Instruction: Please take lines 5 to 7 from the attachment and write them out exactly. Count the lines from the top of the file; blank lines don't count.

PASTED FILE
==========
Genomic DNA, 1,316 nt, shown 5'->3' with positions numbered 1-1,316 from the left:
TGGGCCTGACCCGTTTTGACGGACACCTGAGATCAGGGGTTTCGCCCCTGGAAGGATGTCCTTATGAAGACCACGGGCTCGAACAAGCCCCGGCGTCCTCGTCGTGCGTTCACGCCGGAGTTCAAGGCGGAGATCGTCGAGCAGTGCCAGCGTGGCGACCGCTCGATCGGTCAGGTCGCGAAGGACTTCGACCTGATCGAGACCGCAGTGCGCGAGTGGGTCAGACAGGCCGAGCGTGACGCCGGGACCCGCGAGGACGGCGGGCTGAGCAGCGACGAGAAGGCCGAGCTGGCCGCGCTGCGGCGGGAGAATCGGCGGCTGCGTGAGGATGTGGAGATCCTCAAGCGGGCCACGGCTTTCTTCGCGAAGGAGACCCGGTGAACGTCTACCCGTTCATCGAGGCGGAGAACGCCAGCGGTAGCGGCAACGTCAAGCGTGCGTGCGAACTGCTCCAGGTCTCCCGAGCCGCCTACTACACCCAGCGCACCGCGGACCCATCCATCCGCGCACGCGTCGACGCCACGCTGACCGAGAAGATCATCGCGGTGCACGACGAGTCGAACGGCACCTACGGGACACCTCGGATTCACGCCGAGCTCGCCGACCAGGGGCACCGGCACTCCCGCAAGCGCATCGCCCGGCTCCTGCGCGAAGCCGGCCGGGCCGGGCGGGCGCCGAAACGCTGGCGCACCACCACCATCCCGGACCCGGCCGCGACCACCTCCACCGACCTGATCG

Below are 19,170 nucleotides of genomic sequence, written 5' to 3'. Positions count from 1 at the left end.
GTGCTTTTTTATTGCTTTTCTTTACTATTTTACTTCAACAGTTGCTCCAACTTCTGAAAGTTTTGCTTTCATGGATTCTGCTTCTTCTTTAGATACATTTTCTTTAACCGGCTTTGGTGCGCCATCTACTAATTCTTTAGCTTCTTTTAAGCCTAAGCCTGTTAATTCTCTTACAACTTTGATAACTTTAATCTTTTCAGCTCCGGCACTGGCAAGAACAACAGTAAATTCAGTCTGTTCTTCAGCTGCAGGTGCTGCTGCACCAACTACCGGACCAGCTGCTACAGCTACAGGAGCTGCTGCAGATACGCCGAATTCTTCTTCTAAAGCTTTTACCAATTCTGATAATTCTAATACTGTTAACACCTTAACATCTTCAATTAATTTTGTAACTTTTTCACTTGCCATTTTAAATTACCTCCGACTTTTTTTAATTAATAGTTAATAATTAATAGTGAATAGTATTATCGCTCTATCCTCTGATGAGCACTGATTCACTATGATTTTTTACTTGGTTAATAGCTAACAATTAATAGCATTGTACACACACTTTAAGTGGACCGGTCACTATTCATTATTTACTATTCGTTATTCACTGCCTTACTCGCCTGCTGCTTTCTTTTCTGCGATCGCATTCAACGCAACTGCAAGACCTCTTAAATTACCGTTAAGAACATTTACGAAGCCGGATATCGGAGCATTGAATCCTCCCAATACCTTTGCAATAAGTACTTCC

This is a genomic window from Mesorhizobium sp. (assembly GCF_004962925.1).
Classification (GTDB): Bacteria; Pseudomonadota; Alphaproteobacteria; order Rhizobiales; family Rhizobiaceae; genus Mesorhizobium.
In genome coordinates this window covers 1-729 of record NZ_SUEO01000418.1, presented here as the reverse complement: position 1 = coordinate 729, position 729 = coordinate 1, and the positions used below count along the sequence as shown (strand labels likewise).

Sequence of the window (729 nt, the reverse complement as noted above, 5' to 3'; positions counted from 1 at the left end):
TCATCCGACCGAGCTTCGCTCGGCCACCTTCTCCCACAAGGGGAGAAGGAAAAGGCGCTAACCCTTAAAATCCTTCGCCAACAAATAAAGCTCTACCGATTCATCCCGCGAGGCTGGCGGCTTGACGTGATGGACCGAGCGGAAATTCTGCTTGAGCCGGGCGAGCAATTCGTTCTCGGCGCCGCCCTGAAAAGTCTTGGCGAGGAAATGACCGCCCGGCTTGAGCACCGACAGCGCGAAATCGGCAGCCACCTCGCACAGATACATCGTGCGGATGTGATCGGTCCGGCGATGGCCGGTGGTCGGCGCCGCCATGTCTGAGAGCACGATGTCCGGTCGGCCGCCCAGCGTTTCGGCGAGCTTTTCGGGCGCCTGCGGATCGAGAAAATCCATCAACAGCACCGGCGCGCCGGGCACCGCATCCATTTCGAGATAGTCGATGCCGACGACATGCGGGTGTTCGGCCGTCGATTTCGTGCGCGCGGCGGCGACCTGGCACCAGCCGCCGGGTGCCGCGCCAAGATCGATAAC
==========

This is a genomic window from Mesorhizobium sp. (assembly GCF_004962925.1).
Classification (GTDB): Bacteria; Pseudomonadota; Alphaproteobacteria; order Rhizobiales; family Rhizobiaceae; genus Mesorhizobium.
In genome coordinates this window covers 1-729 of record NZ_SUEO01000418.1, presented here as the reverse complement: position 1 = coordinate 729, position 729 = coordinate 1, and the positions used below count along the sequence as shown (strand labels likewise).